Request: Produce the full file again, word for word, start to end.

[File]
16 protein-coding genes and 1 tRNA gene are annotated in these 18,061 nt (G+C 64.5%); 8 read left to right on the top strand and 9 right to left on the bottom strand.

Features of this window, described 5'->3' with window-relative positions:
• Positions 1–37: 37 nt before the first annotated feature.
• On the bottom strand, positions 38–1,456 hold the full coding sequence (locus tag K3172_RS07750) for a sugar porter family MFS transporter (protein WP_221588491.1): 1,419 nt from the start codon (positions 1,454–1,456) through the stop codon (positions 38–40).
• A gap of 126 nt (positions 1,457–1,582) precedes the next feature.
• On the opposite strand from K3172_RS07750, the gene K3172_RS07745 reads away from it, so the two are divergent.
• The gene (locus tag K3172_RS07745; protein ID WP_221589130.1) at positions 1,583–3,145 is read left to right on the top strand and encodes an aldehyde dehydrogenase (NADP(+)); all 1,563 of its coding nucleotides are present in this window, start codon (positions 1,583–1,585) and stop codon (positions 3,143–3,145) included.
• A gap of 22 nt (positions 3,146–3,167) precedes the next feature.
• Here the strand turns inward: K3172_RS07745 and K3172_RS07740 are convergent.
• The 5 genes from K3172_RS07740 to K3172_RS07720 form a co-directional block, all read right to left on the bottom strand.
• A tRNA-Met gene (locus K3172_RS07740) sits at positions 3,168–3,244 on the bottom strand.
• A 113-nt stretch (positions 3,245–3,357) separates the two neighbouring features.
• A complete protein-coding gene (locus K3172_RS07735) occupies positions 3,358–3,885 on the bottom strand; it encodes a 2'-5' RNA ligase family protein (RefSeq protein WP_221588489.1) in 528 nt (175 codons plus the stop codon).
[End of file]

16 protein-coding genes and 1 tRNA gene are annotated in these 18,061 nt (G+C 64.5%); 8 read left to right on the top strand and 9 right to left on the bottom strand.

Features of this window, described 5'->3' with window-relative positions:
• Positions 1–37: 37 nt before the first annotated feature.
• On the bottom strand, positions 38–1,456 hold the full coding sequence (locus tag K3172_RS07750) for a sugar porter family MFS transporter (protein WP_221588491.1): 1,419 nt from the start codon (positions 1,454–1,456) through the stop codon (positions 38–40).
• A gap of 126 nt (positions 1,457–1,582) precedes the next feature.
• On the opposite strand from K3172_RS07750, the gene K3172_RS07745 reads away from it, so the two are divergent.
• The gene (locus tag K3172_RS07745; protein ID WP_221589130.1) at positions 1,583–3,145 is read left to right on the top strand and encodes an aldehyde dehydrogenase (NADP(+)); all 1,563 of its coding nucleotides are present in this window, start codon (positions 1,583–1,585) and stop codon (positions 3,143–3,145) included.
• A gap of 22 nt (positions 3,146–3,167) precedes the next feature.
• Here the strand turns inward: K3172_RS07745 and K3172_RS07740 are convergent.
• The 5 genes from K3172_RS07740 to K3172_RS07720 form a co-directional block, all read right to left on the bottom strand.
• A tRNA-Met gene (locus K3172_RS07740) sits at positions 3,168–3,244 on the bottom strand.
• A 113-nt stretch (positions 3,245–3,357) separates the two neighbouring features.
• A complete protein-coding gene (locus K3172_RS07735) occupies positions 3,358–3,885 on the bottom strand; it encodes a 2'-5' RNA ligase family protein (RefSeq protein WP_221588489.1) in 528 nt (175 codons plus the stop codon).